Border Security May Suffer Due to Sequester Cuts

Border Security May Suffer Due to Sequester Cuts


Effects of sequestration on Texas, and the border specifically, are becoming real this week in the aftermath of the sequester-mandated budget cuts that affected many areas of government.

In Texas, specifically, this means that federal workers within the Department of Homeland Security face furloughs, cut overtime hours and even job losses.

Texas Congressman Pete Gallego’s district 23 runs 800 miles from El Paso to Eagle Pass and consequently he’s been releasing infographics detailing the effects sequester cuts on the border, as well as the state this week.

“Sequestration is one of the biggest threats to border security,” Gallego said this week as the cuts loomed.

In a video address this week Gallego told his constituents that the border could be “less secure as hours are cut for the agents that keep us safe.”

Another side effect of these budget cuts would be longer wait times to cross into the U.S. from Mexico. According to Gallego’s office wait times could be as long as five hours, not only impeding tourism, but affecting trade as well.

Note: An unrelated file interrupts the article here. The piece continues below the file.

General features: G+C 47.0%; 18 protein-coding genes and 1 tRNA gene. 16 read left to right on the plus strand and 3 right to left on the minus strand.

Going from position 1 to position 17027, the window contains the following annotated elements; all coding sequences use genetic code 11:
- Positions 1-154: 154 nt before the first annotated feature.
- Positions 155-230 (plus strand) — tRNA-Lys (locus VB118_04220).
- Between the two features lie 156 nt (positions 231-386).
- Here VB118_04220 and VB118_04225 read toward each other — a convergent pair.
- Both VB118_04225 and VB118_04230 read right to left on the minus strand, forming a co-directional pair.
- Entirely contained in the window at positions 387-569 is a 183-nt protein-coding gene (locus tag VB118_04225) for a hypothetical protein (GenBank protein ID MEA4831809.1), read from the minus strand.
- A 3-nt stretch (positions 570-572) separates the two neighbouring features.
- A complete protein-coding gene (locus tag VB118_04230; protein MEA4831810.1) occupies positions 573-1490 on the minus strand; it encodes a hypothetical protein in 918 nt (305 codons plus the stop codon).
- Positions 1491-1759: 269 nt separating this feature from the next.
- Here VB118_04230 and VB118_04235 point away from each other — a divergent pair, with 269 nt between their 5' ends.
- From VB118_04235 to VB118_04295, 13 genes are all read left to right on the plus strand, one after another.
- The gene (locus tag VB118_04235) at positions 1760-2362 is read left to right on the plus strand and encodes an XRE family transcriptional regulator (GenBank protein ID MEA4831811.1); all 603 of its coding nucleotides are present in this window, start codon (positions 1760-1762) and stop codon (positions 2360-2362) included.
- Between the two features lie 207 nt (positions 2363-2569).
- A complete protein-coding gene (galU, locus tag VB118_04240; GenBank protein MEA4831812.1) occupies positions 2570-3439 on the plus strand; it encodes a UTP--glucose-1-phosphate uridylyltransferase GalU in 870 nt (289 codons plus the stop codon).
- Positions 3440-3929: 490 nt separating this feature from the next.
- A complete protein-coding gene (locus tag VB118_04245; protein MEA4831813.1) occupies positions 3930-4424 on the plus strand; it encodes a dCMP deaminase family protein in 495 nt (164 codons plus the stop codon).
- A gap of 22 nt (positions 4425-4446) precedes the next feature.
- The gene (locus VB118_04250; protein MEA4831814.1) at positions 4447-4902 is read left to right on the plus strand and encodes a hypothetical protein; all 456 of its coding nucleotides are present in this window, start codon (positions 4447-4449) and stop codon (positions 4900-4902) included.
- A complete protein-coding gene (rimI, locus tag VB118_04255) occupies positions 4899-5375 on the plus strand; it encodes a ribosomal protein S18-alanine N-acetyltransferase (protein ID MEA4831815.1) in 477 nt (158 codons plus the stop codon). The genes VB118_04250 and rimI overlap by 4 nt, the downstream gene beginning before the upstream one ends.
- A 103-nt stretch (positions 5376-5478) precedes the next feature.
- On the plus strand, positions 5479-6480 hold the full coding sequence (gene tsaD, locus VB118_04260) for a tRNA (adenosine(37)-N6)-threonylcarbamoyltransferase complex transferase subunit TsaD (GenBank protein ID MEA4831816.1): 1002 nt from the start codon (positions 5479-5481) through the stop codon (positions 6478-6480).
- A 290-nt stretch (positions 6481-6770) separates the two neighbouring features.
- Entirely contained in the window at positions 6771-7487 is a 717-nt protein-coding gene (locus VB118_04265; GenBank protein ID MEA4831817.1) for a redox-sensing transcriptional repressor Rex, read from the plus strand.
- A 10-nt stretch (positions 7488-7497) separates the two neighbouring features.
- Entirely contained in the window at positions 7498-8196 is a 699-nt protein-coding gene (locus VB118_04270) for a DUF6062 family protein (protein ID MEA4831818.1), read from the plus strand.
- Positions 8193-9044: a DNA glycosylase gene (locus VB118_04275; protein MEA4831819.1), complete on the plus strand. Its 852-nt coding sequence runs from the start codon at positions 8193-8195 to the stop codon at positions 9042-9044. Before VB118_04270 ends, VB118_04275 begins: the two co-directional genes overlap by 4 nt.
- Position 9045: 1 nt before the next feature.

Gallego commented that it was odd that Congress — which until recently was discussing immigration reform in purely enforcement and border security terms — seemed unperturbed by the border security effects of sequestration. Given the obsession with a secure border, and the fact that sequestration will have a negative impact on that safety, he called it “ironic” that Congress wasn’t doing more to avert the cuts.

According to Gallego’s office the following cuts will be implemented as a result of sequestration:

  • Border Patrol agents could be furloughed for up to 14 days
  • Customs and Border Protection and Border Patrol will have to immediately cut $754 million from their combined budgets
  • 1,734 Immigration and Customs Enforcement employees could lose their jobs

Gallego’s office said that, in light of sequestration, his local offices in Texas would be working to educate constituents about the effects of the cuts. Spokeswoman Rebecca Acuña noted that within District 23 these cuts represent jobs, agriculture and literally the economies of entire cities.

One of the congressman’s goals is to learn more about how the sequester is affecting people in his district. To see the infographics visit the congressman’s Facebook page.